In this case we have used the Chase BIC code. Next, we are going to break down and explain each of its parts, as they contain important information.

  • CHAS. 4-character bank code that looks like a shortened version of the bank’s name.
  • US. 2-character country code that tells you which country the bank is in.
  • 33. 2-character location code that tells you where the bank’s head office is.
  • In some cases, BIC codes have one more three-digit series of numbers that tells you where a specific branch of the bank is located.

Because some banks do not use the 3-character branch code, they will have a shorter 8-character BIC code, as is the case with Chase. For these banks, the branch code can be replaced with a triple X (ie MIDLGB22XXX) or left blank entirely.

Keep reading: How to transfer money from Chase to Bank of America

How do I find my Chase BIC code?

Obtaining the Chase BIC code is relatively easy if you know where to look. Here are a few different options to locate it.

  1. Look at a bank statement. This is the easiest and most direct option. The BIC code is often printed on statements, so all you have to do is review one, whether it’s printed or digital. If this option doesn’t work for you, move on to the next option.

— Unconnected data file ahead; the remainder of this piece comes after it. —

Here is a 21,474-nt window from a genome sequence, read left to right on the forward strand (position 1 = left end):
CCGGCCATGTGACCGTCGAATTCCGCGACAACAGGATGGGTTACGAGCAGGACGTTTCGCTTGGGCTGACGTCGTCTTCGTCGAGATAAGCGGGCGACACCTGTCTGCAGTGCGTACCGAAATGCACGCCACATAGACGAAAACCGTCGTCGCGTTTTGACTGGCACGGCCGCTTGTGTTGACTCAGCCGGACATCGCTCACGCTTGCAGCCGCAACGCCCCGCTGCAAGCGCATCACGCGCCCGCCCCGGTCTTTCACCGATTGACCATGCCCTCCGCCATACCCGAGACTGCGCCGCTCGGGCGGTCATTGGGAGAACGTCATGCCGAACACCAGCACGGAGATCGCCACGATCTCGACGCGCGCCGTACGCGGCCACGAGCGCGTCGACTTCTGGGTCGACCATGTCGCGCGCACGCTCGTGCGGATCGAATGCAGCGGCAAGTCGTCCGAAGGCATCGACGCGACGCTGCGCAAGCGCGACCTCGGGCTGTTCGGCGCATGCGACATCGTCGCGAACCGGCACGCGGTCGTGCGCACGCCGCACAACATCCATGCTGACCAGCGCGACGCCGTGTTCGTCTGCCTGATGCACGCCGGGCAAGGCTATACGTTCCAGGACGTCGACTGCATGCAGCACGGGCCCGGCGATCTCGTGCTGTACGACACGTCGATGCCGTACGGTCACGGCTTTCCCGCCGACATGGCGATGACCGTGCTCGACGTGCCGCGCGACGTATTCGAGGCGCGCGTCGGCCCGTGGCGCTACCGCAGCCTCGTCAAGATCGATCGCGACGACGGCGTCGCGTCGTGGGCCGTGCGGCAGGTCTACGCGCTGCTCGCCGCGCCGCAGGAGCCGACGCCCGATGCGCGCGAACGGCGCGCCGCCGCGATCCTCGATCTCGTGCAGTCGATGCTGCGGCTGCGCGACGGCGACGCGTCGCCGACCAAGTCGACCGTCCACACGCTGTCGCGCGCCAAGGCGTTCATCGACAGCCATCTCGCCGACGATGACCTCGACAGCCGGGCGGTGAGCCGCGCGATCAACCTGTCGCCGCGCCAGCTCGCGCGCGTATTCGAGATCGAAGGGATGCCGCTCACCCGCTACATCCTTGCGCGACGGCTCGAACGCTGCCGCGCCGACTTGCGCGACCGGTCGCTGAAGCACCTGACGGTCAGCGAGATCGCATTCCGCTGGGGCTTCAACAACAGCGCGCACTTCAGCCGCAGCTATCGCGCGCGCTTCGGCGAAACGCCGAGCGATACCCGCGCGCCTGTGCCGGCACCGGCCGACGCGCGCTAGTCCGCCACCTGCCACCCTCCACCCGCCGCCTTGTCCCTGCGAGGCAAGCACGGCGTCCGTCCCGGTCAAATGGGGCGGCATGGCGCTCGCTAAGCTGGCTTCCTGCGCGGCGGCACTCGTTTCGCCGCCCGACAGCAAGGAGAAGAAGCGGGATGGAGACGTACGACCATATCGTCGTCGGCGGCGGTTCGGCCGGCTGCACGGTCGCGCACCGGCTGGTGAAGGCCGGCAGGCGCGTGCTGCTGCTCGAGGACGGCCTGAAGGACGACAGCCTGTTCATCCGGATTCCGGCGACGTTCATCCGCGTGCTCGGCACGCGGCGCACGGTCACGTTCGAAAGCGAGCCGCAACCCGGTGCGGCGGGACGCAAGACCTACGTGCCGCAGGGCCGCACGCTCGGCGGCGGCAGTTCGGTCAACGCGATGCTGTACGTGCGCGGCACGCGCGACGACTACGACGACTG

2. Locate the code online. Another easy way to locate the Chase BIC code is by entering the name of the financial institution, the city, and the words “BIC code.” For example, if we enter “chase bank swift code” on Google.com, the search results show that the code is CHASUS33; and thanks to the explanation that we have made in the previous section, we know that CHAS indicates the financial institution, US indicates the country, and 33 is the location code.
  3. Search in a database. Finally, you can search a BIC code database to locate the Chase code. For example, this website offers a service thanks to which you can quickly search for codes in an online database. This is also a good way to check and confirm that the BIC code you found elsewhere is accurate.

Once you have the BIC code, as well as all other required information, you are ready to start your international bank transfer. In this order of ideas, the time it takes for funds to be sent varies depending on the financial institution and the location from which the transfer is sent. In Chase’s case, the transaction can take between 3 and 5 days.

Keep reading: How do I find out what my Chase account number is?

Making payments through the SWIFT system

If you’re looking for the Chase SWIFT code, you’re likely about to make or receive an international payment. Either way, it’s a smart idea to learn a bit about how the SWIFT system works.